LISA: It is important and what’s interesting is, there’s I mean there’s so much in this letter, one is like, yep the kid is doing what she’s supposed to do, she’s a good kid, she’s you know well-behaved, she’s communicative with their parents, her grades are high, her attitude’s good. I can see why the parent’s like, I don’t want to mess with this right? Especially in the pandemic. One of the things I’m thinking is how can she sleep till noon every day? You know like what is the school schedule that she has to make that possible? But it does sound like in the letter the parent is saying that she stays up to 1 or 2 in the morning and then is sleeping till about noon. So in some ways I’m like, well she’s actually getting a decent amount of sleep.


REENA: Good point.


LISA: That’s a lot of late night socializing, right? And so there’s, I think one way to slice it is, I do have this question like how can this kid doesn’t have to be anywhere before noon, but apparently she doesn’t. She’s on top of school so we’ll just leave that be. Different schools are dealing with things in different ways. We should play this out in the way I think it is playing out in a lot of families homes where sleep is in fact being compromised. So let’s come back to that. For this child the questions that to me feel like we want to tease apart are, you know, okay so presuming she’s getting enough sleep, what does it mean to have her schedule so shifted? Which is something that I think a lot of families are dealing with, especially in the summer when kids you know were staying up late and sleeping in late, and is that okay? So that’s one question and then the second question is should she be on her phone all the time? Should that really be the main, in fact it sounds like total way, that she’s getting downtime.


REENA: But, Lisa, do you know any teen who is on the phone all the time? Like every time I’m at a grocery store somewhere I see teens are on the phone, right?


LISA: Right. Right.


REENA: So like I don’t have a teen. I don’t quite know where to stand on that.


LISA: It is a really difficult parenting issue when you have a teenager under normal conditions and then in the pandemic and that’s really what the heart of this question is, is you know if they cannot see their friends in person, do we have any sturdy ground for saying, you need to get away from your phone. Or you need to take a break from your phone. And I think this is a really legit question right now, and so certainly just to address the sleep question off the top, which may or may not be an issue in this particular family. It doesn’t sound like it is. It just sounds like this you know the strange configuration of the circadian cycle, but yes for sure we can put down the hammer on phones and technology if they’re disrupting sleep, and I feel very strongly about this. I’m actually, I think generally pretty relaxed about a lot of things around kids and technology, right up to the question of sleep and probably pornography being the other one where I get really rigid and really kind of, you know, do what you can to prevent exposure to pornography,  but it shouldn’t disrupt sleep. So if you have a kiddo who is taking a phone or tech into their bedroom and you know they are using it when they’re supposed to be sleeping I would say that is a fight worth having. So in terms of that question, Reena, about when do we definitely separate teams from their phones are tweens from their phones when they’re supposed to be sleeping that is definitely a time and definitely something that parents should be modeling themselves you know that we should also not let technology get in the way of our sleep.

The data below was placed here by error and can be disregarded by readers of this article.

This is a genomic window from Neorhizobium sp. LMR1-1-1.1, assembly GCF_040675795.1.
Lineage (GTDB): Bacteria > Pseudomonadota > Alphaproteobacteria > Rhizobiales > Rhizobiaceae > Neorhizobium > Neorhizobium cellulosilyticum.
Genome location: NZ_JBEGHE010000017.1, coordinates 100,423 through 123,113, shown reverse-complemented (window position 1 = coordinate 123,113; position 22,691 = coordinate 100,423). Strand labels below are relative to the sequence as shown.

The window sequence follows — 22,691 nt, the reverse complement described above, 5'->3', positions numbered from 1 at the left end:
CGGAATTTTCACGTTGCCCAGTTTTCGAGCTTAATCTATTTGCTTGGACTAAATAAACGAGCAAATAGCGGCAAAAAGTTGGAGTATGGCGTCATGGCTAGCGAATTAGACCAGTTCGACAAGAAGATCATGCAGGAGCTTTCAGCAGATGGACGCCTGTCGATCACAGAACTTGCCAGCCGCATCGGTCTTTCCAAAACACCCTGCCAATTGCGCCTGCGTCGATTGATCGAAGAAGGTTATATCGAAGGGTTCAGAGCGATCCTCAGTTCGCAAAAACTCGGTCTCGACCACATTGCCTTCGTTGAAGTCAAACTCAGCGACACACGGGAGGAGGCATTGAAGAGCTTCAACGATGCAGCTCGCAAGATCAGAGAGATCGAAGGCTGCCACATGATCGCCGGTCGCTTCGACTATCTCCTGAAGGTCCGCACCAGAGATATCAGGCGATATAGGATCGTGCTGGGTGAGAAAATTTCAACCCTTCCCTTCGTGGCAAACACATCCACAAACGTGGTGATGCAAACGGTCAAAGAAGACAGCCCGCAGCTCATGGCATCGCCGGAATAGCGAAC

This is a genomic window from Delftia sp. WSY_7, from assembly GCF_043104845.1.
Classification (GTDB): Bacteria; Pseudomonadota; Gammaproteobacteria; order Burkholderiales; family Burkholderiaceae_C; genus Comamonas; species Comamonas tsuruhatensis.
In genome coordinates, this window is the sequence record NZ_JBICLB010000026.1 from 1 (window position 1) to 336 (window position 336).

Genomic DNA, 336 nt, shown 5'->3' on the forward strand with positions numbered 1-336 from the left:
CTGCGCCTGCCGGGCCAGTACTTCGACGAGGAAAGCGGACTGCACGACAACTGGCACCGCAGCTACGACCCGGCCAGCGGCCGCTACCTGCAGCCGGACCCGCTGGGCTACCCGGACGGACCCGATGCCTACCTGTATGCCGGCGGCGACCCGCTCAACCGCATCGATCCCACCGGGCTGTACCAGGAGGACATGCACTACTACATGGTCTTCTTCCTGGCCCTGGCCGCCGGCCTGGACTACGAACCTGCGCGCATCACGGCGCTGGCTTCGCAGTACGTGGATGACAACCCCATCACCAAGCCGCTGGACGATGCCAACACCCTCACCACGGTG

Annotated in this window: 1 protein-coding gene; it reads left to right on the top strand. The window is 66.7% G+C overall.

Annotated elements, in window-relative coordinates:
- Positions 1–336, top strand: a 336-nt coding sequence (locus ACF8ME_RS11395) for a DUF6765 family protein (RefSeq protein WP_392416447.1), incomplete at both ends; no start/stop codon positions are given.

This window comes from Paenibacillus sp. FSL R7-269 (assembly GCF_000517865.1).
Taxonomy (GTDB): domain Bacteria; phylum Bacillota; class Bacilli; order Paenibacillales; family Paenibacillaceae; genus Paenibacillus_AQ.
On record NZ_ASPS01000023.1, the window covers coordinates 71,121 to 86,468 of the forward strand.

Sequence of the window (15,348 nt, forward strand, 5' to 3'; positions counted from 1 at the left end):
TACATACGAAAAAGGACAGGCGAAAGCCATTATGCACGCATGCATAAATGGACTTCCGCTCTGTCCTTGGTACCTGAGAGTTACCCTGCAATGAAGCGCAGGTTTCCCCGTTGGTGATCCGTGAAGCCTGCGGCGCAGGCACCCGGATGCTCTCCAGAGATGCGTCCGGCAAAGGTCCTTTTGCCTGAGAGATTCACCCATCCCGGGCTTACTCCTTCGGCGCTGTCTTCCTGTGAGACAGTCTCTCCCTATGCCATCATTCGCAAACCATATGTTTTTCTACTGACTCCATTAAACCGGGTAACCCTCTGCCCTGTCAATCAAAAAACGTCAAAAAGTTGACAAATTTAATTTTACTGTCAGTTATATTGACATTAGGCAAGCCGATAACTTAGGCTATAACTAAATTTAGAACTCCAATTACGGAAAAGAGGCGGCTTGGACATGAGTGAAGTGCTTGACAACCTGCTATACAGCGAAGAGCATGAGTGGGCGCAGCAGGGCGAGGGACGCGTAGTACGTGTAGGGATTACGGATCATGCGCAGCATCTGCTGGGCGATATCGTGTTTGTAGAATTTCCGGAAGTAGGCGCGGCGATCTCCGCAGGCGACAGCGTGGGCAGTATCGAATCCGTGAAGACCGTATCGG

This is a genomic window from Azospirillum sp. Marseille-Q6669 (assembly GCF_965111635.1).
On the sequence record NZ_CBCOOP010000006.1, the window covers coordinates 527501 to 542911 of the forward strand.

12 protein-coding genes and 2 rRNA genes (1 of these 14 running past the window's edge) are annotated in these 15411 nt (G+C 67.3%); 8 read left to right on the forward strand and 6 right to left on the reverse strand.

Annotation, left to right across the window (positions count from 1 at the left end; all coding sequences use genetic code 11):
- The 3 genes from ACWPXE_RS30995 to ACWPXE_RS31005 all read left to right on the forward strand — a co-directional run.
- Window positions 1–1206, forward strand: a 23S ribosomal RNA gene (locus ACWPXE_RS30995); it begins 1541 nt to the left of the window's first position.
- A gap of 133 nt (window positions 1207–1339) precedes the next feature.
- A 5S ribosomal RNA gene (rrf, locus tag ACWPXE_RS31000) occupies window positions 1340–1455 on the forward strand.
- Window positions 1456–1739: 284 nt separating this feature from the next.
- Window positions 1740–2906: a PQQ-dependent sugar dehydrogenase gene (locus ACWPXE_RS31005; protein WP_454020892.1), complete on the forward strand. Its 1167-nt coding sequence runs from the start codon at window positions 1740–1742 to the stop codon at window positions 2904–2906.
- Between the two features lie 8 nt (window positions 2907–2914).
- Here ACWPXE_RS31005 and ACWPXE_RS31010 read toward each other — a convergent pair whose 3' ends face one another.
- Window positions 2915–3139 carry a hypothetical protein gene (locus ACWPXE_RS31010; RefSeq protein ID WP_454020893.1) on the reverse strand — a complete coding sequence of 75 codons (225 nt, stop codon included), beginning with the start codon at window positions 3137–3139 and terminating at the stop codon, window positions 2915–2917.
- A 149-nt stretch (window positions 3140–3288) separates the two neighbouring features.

REENA: So if you put the sleep issue aside for a second, how much is too much time on the phone? Like when should you really be regulating? When is it a problem?


LISA: Okay, so this is interesting, right? Because what this parent describes is what sounds like socializing, right? Snapping, and texting and being in touch with friends, and they don’t really have another option right now for being with their peers, and then it gets into this question of do we tell them they can’t? Or we tell them they’ve got to slow down or stop? And I really like the way this parent is reasoning, which is basically, she’s a good kid, doing the right things, you know talking to us, and I can see why it’s been hard to set some limits. And so the way to think about it would be first making sure the child is actually doing other stuff too, right? Like they do need to have variety in their lives beyond digital school, or you know whatever version of school there is, and phones. So there does need to be some sense of helping out around the house, or helping out around the community, or being physically active and engaged with the environment a little bit beyond, you know, school and phone, and I think parents can reasonably hold that expectation and have some values around what we think is important for everyone to do in the course of the day and model that and then hold kids to that. But do think there’s a lot of room here for saying that the technology is in some ways a tremendous gift to young people right now, and this is a 14-year-old, they want to be with their peers, and can you imagine, Reena, if we had had the pandemic when we were teenagers and could not see our friends and then we’re having to wrangle about the one family phone line to connect with our friends?